He was a painter.
He was a member of the Socié Internationale de Peinture et Scutpture, Paris, when JW was an Honorary Member in 1901 (see #05498).
Frederic-Clay Bartlett was born in Chicago to Adolphus Clay and Mary Pitcairn Bartlett. Moving to Europe in 1893 to study art for seven years, Bartlett is known to have studied with Whistler in both Paris and Munich. Later settling in Chicago, Bartlett became a successful exponent of the popular Gothic style, combining this with English Arts and Craft tendencies. Known as a muralist, decorator and painter, Bartlett completed works for the University of Chicago, including the Bartlett Gymnasium (donated by his father in memory of a recently deceased son). In addition, Bartlett decorated the Council Chambers in Chicago City Hall, 1912, and created extensive murals for the Second Presbyterian Church of Chicago.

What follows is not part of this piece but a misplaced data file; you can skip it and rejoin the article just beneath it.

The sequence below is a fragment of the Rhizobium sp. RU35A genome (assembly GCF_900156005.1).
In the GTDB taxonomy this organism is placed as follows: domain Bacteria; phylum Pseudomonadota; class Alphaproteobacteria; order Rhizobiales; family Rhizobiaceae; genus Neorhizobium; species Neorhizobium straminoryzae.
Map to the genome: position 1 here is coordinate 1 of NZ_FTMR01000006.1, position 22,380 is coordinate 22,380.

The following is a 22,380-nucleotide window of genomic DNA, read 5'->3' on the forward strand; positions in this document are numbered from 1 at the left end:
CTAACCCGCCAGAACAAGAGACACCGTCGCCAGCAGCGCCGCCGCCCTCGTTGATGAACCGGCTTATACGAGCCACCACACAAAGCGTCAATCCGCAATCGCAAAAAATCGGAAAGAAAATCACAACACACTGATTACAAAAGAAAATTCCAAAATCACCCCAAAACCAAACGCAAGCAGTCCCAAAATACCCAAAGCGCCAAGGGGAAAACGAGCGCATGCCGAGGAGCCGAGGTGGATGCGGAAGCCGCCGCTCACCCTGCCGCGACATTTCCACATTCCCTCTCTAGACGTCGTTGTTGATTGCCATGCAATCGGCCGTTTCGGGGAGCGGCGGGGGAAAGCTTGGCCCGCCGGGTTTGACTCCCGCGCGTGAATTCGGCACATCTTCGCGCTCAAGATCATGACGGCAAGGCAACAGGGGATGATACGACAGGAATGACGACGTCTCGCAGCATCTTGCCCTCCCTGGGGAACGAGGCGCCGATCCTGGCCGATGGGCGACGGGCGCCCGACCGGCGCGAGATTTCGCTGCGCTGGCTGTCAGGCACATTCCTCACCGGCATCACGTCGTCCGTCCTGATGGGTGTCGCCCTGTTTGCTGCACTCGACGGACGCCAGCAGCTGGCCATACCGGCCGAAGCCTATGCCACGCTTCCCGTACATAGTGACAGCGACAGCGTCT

Bartlett was further known as a collector of Post Impressionist works, which he gave to the Art Institute of Chicago in memory of his second wife, Helen Birch Bartlett, in 1926.
One of four children, Bartlett was widowed twice, having one son, Clay Bartlett, before finally marrying Evelyn Fortune Lilly in 1931. She was a fellow artist with whom he lived and worked at Bonnet House, Fort Lauderdale.
Bénézit, E., Dictionnaire des Peintres, Sculpteurs, Dessinateurs et Graveurs, 8 vols, Paris, 1956-61; The Art Institute of Chicago, http:// www.artic.edu.aic; Bonnet House Museum and Gardens, http://www.bonnethouse.org; Chicago Public Library , http://www.chpublib.org; University of Chicago Online, http://www.uchicago.edu (accessed September 2004; Gray, Mary Lackritz, A Guide to Chicago's Murals, University of Chicago Press, 2001.